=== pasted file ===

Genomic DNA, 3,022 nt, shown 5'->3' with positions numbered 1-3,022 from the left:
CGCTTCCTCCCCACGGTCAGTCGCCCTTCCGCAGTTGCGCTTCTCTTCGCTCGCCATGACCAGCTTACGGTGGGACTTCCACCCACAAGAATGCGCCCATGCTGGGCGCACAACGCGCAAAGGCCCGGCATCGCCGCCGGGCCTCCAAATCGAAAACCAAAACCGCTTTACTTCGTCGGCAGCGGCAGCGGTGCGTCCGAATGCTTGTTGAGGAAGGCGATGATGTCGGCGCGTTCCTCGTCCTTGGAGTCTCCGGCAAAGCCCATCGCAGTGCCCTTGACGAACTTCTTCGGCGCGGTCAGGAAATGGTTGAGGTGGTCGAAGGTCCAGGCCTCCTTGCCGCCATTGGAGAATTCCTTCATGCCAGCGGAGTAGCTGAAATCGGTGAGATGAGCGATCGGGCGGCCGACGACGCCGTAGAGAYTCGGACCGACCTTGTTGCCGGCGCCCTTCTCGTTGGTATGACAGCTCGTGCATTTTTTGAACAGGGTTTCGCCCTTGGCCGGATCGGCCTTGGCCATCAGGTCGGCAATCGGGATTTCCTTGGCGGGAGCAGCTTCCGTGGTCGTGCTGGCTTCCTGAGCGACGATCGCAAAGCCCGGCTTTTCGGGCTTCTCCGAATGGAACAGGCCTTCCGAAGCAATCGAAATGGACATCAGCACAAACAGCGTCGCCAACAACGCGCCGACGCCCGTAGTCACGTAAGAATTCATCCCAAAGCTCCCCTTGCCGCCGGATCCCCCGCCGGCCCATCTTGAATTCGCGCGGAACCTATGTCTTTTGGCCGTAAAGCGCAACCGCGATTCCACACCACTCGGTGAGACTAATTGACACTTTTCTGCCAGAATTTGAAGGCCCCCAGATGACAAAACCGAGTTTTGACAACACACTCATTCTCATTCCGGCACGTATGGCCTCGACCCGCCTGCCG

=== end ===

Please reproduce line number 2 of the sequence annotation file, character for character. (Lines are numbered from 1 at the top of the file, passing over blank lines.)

CGCTTCCTCCCCACGGTCAGTCGCCCTTCCGCAGTTGCGCTTCTCTTCGCTCGCCATGACCAGCTTACGGTGGGACTTCCACCCACAAGAATGCGCCCATGCTGGGCGCACAACGCGCAAAGGCCCGGCATCGCCGCCGGGCCTCCAAATCGAAAACCAAAACCGCTTTACTTCGTCGGCAGCGGCAGCGGTGCGTCCGAATGCTTGTTGAGGAAGGCGATGATGTCGGCGCGTTCCTCGTCCTTGGAGTCTCCGGCAAAGCCCATCGCAGTGCCCTTGACGAACTTCTTCGGCGCGGTCAGGAAATGGTTGAGGTGGTCGAAGGTCCAGGCCTCCTTGCCGCCATTGGAGAATTCCTTCATGCCAGCGGAGTAGCTGAAATCGGTGAGATGAGCGATCGGGCGGCCGACGACGCCGTAGAGAYTCGGACCGACCTTGTTGCCGGCGCCCTTCTCGTTGGTATGACAGCTCGTGCATTTTTTGAACAGGGTTTCGCCCTTGGCCGGATCGGCCTTGGCCATCAGGTCGGCAATCGGGATTTCCTTGGCGGGAGCAGCTTCCGTGGTCGTGCTGGCTTCCTGAGCGACGATCGCAAAGCCCGGCTTTTCGGGCTTCTCCGAATGGAACAGGCCTTCCGAAGCAATCGAAATGGACATCAGCACAAACAGCGTCGCCAACAACGCGCCGACGCCCGTAGTCACGTAAGAATTCATCCCAAAGCTCCCCTTGCCGCCGGATCCCCCGCCGGCCCATCTTGAATTCGCGCGGAACCTATGTCTTTTGGCCGTAAAGCGCAACCGCGATTCCACACCACTCGGTGAGACTAATTGACACTTTTCTGCCAGAATTTGAAGGCCCCCAGATGACAAAACCGAGTTTTGACAACACACTCATTCTCATTCCGGCACGTATGGCCTCGACCCGCCTGCCG